The samples you see on the brochures? Well, they’re taken using a full-fledged studio lighting system. How do I know that?… Well, that’s because I’ve personally worked on brochures like that before in the past…

Studio Light

Studio lights are generally divided into two distinctive types – Studio Flash and Constant Light. The difference is in the way they work.

The traditional studio flash works in a similar fashion as the portable electronic flash, by the way it gives off a short burst of high-powered light, synchronised with the shutter curtain of the camera body. But that’s where the similarities ends. Besides the flash-tube (which gives off the high-powered light), there is also a user-controllable, always-on, lower-powered light. This is referred to as the “Modelling Light”, and is normally powered by an incandescent bulb. This is what makes the studio flash so indispensable. You actually get to see how the light falls onto the subject with the modelling light alone.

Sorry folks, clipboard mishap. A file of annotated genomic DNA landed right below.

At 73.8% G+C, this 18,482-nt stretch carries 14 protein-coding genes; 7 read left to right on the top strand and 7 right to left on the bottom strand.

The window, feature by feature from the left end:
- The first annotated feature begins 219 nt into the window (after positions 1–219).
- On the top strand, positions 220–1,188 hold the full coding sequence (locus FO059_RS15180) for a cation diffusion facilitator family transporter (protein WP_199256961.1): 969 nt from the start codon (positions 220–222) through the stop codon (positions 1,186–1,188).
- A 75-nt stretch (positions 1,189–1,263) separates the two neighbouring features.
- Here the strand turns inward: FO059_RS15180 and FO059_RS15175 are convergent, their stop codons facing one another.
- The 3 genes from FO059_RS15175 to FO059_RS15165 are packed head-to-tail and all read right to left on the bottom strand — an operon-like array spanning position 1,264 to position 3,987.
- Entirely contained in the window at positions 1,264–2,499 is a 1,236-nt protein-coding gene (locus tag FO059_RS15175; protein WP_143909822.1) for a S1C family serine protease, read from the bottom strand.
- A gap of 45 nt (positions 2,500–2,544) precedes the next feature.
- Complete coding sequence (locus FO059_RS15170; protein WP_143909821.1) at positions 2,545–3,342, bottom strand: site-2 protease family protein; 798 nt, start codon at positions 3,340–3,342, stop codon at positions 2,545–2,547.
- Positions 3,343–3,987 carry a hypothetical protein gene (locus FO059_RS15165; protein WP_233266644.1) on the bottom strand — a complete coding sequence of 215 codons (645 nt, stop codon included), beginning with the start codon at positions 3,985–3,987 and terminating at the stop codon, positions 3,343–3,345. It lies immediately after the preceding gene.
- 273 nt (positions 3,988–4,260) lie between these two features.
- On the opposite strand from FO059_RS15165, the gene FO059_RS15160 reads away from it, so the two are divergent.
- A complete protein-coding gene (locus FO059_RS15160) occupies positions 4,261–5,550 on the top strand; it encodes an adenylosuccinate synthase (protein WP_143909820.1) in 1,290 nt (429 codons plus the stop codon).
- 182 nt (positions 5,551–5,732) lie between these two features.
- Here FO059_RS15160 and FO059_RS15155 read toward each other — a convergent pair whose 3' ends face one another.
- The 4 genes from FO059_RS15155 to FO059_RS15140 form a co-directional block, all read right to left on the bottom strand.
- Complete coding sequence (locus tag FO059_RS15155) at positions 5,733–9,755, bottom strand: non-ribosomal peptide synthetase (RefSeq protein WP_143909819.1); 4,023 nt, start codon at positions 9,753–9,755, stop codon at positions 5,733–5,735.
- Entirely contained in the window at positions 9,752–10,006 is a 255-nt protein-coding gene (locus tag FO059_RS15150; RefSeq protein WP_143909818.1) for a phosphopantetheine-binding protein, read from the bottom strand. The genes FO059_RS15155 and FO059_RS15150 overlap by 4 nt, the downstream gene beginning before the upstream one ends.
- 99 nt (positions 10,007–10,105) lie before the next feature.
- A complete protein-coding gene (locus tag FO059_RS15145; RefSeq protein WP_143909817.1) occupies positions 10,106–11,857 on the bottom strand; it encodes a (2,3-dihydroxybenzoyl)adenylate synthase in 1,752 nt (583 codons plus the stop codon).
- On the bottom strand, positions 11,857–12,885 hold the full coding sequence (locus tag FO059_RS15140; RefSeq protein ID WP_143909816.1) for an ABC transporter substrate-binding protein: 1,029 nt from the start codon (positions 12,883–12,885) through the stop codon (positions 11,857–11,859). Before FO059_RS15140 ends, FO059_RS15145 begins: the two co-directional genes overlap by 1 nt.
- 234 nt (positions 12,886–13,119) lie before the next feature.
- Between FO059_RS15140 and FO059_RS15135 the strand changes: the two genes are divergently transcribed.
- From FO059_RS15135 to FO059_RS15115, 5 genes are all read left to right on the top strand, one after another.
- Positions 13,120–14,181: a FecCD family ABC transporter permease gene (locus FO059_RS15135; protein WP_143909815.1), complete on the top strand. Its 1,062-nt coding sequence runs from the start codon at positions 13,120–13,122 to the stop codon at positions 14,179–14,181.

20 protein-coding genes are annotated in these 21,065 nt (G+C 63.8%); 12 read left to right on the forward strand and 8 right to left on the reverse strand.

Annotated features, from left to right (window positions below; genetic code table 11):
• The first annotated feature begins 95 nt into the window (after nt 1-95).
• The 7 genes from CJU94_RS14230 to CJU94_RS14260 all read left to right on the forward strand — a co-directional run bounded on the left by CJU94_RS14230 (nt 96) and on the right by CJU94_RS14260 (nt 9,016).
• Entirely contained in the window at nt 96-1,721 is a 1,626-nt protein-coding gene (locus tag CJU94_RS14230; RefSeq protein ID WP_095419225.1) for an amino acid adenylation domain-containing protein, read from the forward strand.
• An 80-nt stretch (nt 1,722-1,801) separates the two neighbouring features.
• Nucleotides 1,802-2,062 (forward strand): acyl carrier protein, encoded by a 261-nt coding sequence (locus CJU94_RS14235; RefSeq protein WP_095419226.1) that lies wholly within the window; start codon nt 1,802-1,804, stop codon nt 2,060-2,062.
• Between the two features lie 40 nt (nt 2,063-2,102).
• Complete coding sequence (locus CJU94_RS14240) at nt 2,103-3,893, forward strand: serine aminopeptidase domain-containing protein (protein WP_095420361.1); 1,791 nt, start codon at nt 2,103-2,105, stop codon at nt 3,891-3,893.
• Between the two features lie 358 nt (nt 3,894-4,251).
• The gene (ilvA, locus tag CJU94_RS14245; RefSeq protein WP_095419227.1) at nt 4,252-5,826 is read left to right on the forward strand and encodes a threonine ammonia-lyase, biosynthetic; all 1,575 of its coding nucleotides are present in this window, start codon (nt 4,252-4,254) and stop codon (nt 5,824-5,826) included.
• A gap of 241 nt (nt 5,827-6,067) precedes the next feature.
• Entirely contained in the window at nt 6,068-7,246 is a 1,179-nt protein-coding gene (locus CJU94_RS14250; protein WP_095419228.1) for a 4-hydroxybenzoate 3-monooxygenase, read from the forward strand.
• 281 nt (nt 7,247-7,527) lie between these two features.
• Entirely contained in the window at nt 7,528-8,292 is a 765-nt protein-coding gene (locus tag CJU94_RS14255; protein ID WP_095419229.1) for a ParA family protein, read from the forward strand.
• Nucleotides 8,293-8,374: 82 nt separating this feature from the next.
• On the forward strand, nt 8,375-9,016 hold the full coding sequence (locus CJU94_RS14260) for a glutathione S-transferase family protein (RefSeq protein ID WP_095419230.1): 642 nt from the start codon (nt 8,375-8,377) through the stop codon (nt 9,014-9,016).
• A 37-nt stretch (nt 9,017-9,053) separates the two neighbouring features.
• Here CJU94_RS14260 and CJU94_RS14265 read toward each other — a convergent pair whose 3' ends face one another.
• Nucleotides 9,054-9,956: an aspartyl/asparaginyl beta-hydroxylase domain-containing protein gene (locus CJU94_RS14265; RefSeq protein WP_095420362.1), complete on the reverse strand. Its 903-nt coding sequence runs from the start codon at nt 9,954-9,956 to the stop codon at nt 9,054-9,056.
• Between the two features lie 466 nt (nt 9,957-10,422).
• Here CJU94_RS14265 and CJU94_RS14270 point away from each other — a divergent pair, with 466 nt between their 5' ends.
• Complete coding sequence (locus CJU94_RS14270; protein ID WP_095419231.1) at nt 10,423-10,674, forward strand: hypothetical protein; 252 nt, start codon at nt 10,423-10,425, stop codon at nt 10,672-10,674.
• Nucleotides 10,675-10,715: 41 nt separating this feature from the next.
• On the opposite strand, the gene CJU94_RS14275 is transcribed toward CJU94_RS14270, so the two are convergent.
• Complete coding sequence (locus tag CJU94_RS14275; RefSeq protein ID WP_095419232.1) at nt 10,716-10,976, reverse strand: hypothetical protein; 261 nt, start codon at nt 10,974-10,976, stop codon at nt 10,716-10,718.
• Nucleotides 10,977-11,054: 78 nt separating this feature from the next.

While the output of the modelling light isn’t on par with the output given off by the flash-tube, it’s presence is invaluable in a studio shoot environment. Considering the fact that you’d normally be using more than one studio flash for any shoot, having the ability to fine-tune the subject before the shoot is indeed very useful. You definitely don’t want to end up with the subject casting two (or more) separate shadows in the final image, right?

The other type of studio light – Constant Light, also known as Daylight, Metal Halide Light, Artificial Sunlight, etc., is physically identical to the traditional studio flash. It takes on the same types of reflectors, mounts on the same types of stands, and works almost identical to the way you’d work with Studio Flash.